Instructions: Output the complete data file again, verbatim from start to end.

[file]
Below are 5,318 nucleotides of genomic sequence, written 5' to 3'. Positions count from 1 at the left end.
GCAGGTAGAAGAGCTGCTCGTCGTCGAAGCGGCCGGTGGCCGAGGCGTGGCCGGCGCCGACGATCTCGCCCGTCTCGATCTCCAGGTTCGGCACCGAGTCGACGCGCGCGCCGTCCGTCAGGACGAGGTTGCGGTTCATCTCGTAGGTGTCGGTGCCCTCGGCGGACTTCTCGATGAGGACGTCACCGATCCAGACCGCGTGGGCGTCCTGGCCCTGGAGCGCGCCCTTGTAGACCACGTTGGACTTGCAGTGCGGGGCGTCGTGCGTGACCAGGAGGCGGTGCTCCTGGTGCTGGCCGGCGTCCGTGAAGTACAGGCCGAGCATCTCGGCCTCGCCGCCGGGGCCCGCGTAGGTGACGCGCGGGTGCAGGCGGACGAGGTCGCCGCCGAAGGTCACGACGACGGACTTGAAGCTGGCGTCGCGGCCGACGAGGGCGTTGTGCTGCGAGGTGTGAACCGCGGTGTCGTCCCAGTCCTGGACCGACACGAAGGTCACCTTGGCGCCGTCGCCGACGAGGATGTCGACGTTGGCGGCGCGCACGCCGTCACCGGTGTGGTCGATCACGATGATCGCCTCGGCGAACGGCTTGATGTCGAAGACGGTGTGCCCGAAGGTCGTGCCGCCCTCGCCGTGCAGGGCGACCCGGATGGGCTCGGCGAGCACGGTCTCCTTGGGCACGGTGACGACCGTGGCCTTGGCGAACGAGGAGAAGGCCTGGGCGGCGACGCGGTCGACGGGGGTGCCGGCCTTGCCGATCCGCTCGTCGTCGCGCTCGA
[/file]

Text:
Below are 5,318 nucleotides of genomic sequence, written 5' to 3'. Positions count from 1 at the left end.
GCAGGTAGAAGAGCTGCTCGTCGTCGAAGCGGCCGGTGGCCGAGGCGTGGCCGGCGCCGACGATCTCGCCCGTCTCGATCTCCAGGTTCGGCACCGAGTCGACGCGCGCGCCGTCCGTCAGGACGAGGTTGCGGTTCATCTCGTAGGTGTCGGTGCCCTCGGCGGACTTCTCGATGAGGACGTCACCGATCCAGACCGCGTGGGCGTCCTGGCCCTGGAGCGCGCCCTTGTAGACCACGTTGGACTTGCAGTGCGGGGCGTCGTGCGTGACCAGGAGGCGGTGCTCCTGGTGCTGGCCGGCGTCCGTGAAGTACAGGCCGAGCATCTCGGCCTCGCCGCCGGGGCCCGCGTAGGTGACGCGCGGGTGCAGGCGGACGAGGTCGCCGCCGAAGGTCACGACGACGGACTTGAAGCTGGCGTCGCGGCCGACGAGGGCGTTGTGCTGCGAGGTGTGAACCGCGGTGTCGTCCCAGTCCTGGACCGACACGAAGGTCACCTTGGCGCCGTCGCCGACGAGGATGTCGACGTTGGCGGCGCGCACGCCGTCACCGGTGTGGTCGATCACGATGATCGCCTCGGCGAACGGCTTGATGTCGAAGACGGTGTGCCCGAAGGTCGTGCCGCCCTCGCCGTGCAGGGCGACCCGGATGGGCTCGGCGAGCACGGTCTCCTTGGGCACGGTGACGACCGTGGCCTTGGCGAACGAGGAGAAGGCCTGGGCGGCGACGCGGTCGACGGGGGTGCCGGCCTTGCCGATCCGCTCGTCGTCGCGCTCGA